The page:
Phoenix Manufacturers makes blank computer disks. It takes one-eighth of a pound of direct materials and one minute of direct labor at standard per disk. Direct materials cost $2.60 per pound at standard, and the standard direct labor rate is $6.00 per hour.
During April, 35,200 disks were made, and the company experienced a $260 unfavorable material quantity variance. The purchasing agent had purchased 400 pounds of material more than the company used, incurring a favorable price variance of $200. Six hundred total direct labor hours were incurred in making disks, and a total unfavorable labor variance of $120 occurred.
1. Determine the following:
a. Standard quantity of materials allowed.
b. actual quantity of materials used.
c. actual quantity of materials purchased.
d. actual price of materials purchased.
e. standard hours allowed for production
f. labor efficiency variance
g. actual labor rate paid
2. The use of variance analysis often results in "management by exception." discuss the meaning and behavioral implications of "management by exception." explain how employee behavior could be adversely affected when "actual to standard" comparisons are used as the basis for performance evaluation.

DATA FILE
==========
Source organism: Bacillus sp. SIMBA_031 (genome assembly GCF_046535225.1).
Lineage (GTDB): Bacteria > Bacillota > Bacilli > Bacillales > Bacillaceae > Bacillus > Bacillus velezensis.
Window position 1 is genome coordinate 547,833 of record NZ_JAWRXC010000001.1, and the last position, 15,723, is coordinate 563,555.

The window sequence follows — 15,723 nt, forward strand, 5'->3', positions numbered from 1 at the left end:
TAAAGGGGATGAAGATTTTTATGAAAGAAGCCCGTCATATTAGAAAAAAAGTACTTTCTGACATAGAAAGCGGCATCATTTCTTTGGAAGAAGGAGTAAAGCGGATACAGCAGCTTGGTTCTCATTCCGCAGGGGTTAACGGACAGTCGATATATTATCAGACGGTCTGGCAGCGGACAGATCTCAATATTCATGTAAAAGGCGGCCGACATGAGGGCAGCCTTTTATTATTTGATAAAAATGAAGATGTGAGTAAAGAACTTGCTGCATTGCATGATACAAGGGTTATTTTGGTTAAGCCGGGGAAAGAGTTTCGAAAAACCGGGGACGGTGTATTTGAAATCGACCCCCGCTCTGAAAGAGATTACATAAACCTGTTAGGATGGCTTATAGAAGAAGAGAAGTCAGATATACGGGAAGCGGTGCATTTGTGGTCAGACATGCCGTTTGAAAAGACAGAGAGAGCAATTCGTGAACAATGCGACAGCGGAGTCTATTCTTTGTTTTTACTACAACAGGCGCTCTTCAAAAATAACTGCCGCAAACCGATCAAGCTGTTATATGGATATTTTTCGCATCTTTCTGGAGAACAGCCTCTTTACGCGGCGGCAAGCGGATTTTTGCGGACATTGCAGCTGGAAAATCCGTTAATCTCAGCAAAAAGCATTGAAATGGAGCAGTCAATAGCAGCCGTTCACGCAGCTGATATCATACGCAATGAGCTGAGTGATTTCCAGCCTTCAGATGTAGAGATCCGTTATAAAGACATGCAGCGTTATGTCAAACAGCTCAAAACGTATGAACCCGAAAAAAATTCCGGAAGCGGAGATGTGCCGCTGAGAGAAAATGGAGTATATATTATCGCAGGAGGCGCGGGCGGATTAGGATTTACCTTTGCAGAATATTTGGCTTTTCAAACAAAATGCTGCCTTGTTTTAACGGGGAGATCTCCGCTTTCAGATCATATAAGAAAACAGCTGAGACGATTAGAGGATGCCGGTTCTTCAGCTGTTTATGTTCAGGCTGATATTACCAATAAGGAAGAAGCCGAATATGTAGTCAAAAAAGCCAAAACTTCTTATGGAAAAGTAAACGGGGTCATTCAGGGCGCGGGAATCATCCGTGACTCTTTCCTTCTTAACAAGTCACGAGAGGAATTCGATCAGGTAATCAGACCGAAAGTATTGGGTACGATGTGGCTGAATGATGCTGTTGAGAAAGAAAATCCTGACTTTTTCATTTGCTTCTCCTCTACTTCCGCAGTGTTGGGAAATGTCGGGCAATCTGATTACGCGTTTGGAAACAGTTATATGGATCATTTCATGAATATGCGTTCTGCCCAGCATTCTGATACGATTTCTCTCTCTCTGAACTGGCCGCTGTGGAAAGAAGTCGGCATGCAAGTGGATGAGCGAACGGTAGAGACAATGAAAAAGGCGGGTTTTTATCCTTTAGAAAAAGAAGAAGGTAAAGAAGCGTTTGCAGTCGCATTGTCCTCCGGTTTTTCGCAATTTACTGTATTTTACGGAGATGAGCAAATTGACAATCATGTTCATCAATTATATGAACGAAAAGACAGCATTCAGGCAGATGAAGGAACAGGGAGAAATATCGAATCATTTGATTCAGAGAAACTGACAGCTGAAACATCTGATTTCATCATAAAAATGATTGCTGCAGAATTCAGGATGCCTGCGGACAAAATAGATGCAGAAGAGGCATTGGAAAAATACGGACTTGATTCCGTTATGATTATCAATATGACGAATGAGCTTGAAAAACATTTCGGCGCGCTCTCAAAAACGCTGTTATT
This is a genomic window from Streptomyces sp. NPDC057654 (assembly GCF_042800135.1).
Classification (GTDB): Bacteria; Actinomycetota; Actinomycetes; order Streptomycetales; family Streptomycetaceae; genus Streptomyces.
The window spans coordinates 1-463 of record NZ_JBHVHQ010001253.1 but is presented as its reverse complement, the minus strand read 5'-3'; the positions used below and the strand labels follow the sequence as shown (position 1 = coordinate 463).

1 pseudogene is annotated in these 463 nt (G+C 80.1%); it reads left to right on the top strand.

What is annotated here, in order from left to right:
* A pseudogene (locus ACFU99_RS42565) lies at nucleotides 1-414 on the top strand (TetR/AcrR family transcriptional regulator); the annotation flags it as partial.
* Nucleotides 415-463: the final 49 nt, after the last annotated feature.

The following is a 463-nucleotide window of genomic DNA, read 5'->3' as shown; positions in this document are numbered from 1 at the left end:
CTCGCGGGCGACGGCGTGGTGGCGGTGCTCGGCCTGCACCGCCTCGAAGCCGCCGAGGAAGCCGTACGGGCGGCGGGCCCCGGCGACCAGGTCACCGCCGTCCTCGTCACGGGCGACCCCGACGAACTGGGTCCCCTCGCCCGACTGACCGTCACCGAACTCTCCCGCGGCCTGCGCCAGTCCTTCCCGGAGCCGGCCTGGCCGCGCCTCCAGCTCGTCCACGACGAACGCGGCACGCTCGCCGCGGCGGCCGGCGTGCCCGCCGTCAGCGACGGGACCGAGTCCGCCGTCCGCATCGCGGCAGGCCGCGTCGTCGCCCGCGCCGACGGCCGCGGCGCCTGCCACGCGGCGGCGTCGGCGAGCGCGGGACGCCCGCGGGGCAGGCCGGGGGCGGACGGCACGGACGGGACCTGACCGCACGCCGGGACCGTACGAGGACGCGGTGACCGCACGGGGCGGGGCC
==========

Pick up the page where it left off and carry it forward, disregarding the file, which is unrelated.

Solutions to Question One
a. The Standard quantity of materials allowed is calculated as follows:
35,200 * 1/8 lbs = 4,400 lbs
b. The actual quantity of materials used is calculated using the following formula: Material Quantity Variance = Standard price * (standard Quantity - Actual Quantity)
Therefore the actual quantity used will be equal to:
[$260 U = (4400 - X) * $2.60] = 4,500 lbs
c. The actual quantity of materials purchased will therefore amount to:
4500lbs + 400lbs = 4,900 lbs
d. The actual price of materials purchased is calculated using the following formula:
Material price variance = Actual Quantity used * (Standard price - Actual price)
Therefore the actual price is ...
This solution uses Variance Analysis to make several decisions for a manufacturing firm. Variance analysis helps us determine the quantity of materials that a manufacturer should use to produce each unit of its product; the actual quantity of materials that were used for each unit produced; the actual amount of materials that the manufacturer purchased; the actual price that was paid for the materials purchased; the number of hours that the firm should have spent to manufacture each unit of product; whether labor was handled efficiently; etc.
In addition, this question tackles the problem of "Management by Exception" which often occurs when a manufacturer uses a standard cost system.